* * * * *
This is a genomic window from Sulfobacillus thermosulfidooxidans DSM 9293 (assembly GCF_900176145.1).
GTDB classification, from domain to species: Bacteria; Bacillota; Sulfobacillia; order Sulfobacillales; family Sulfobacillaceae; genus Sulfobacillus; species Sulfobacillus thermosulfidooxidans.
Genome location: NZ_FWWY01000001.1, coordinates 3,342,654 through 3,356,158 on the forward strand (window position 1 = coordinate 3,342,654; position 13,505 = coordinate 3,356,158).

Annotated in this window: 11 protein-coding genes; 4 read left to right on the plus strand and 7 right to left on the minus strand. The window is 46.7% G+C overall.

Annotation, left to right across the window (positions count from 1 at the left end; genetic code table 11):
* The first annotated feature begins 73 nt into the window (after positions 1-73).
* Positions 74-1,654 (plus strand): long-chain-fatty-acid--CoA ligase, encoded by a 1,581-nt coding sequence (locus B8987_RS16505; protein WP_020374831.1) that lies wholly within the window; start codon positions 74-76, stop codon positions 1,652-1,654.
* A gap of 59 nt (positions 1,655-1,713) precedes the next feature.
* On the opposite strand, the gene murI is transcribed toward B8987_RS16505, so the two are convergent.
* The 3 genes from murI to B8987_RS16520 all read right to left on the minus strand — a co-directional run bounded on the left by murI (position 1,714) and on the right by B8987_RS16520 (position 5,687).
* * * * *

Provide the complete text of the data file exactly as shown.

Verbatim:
This is a genomic window from Sulfobacillus thermosulfidooxidans DSM 9293 (assembly GCF_900176145.1).
GTDB classification, from domain to species: Bacteria; Bacillota; Sulfobacillia; order Sulfobacillales; family Sulfobacillaceae; genus Sulfobacillus; species Sulfobacillus thermosulfidooxidans.
Genome location: NZ_FWWY01000001.1, coordinates 3,342,654 through 3,356,158 on the forward strand (window position 1 = coordinate 3,342,654; position 13,505 = coordinate 3,356,158).

Annotated in this window: 11 protein-coding genes; 4 read left to right on the plus strand and 7 right to left on the minus strand. The window is 46.7% G+C overall.

Annotation, left to right across the window (positions count from 1 at the left end; genetic code table 11):
* The first annotated feature begins 73 nt into the window (after positions 1-73).
* Positions 74-1,654 (plus strand): long-chain-fatty-acid--CoA ligase, encoded by a 1,581-nt coding sequence (locus B8987_RS16505; protein WP_020374831.1) that lies wholly within the window; start codon positions 74-76, stop codon positions 1,652-1,654.
* A gap of 59 nt (positions 1,655-1,713) precedes the next feature.
* On the opposite strand, the gene murI is transcribed toward B8987_RS16505, so the two are convergent.
* The 3 genes from murI to B8987_RS16520 all read right to left on the minus strand — a co-directional run bounded on the left by murI (position 1,714) and on the right by B8987_RS16520 (position 5,687).